Kokomo Tribune; Kokomo, Indiana

Local News

March 16, 2013

Schools weigh in on transfer bill

Eastern threatens to stop accepting out-of-district students.

Officials in Eastern Howard School Corp. are waging an online campaign to stop a piece of legislation that attacks the practice of “cherry picking” transfer students.

State Rep. Mike Karickhoff co-authored the bill that would ban school districts from accepting only the brightest transfer students while turning away those with special needs, low test scores and minor disciplinary problems.

“We’re going to do our level best to ensure that students choose schools [and] schools aren’t choosing students,” Karickhoff said last month after the House education committee approved the legislation.

The bill has since passed out of the House and remains in the Indiana Senate.

It proposes that schools hold a lottery to decide which transfer applicants are accepted to schools.

Eastern officials have made regular posts on the district’s Facebook page urging parents to contact legislators to voice their opposition to the legislation.

They’ve posted comments about the bill at least 10 times since March 6 — even going so far as to say the district will stop accepting transfer students if the bill becomes a law.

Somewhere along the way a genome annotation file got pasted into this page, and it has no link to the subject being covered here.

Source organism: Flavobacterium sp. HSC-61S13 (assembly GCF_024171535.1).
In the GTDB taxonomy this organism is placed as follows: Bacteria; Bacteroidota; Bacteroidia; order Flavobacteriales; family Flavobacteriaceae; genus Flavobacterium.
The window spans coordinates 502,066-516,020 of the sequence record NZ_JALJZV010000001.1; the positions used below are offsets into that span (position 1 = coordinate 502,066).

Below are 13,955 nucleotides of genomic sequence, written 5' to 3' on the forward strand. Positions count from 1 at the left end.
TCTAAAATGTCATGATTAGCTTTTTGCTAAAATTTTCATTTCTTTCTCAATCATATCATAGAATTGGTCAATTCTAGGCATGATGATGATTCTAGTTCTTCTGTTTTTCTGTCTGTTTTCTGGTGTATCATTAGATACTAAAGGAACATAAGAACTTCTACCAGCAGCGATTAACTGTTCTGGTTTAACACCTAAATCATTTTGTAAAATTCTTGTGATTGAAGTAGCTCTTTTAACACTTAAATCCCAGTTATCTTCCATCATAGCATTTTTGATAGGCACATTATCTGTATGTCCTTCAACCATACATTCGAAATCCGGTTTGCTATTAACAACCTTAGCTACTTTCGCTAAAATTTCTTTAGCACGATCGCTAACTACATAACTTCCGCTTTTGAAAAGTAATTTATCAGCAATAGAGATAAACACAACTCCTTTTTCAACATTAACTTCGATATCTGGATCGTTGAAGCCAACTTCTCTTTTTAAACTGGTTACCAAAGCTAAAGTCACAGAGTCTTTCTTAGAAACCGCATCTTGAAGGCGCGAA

But transfer students currently make up 16 percent of Eastern’s budget, so ending the transfer practice could cost some teachers their jobs, Eastern Superintendent Tracy Caddell said.

He said he has a problem with a lottery system that would take control away from local school boards, especially when many districts don’t have an issue with “cherry picking” the students they accept.

Northwestern School Corp. officials said they accepted 95 percent of transfer students this year.

That figure was a little lower for Western School Corp. This year, Western turned away 29 students, or 24.4 percent of applicants.

Caddell said Eastern accepts 96 percent of the students who apply to transfer there — including special education students.

“Representative Karickhoff has shared with me that this bill is about fairness,” Caddell said. “We have 231 transfer students from 19 different schools or corporations. There is not an issue of cherry picking.”

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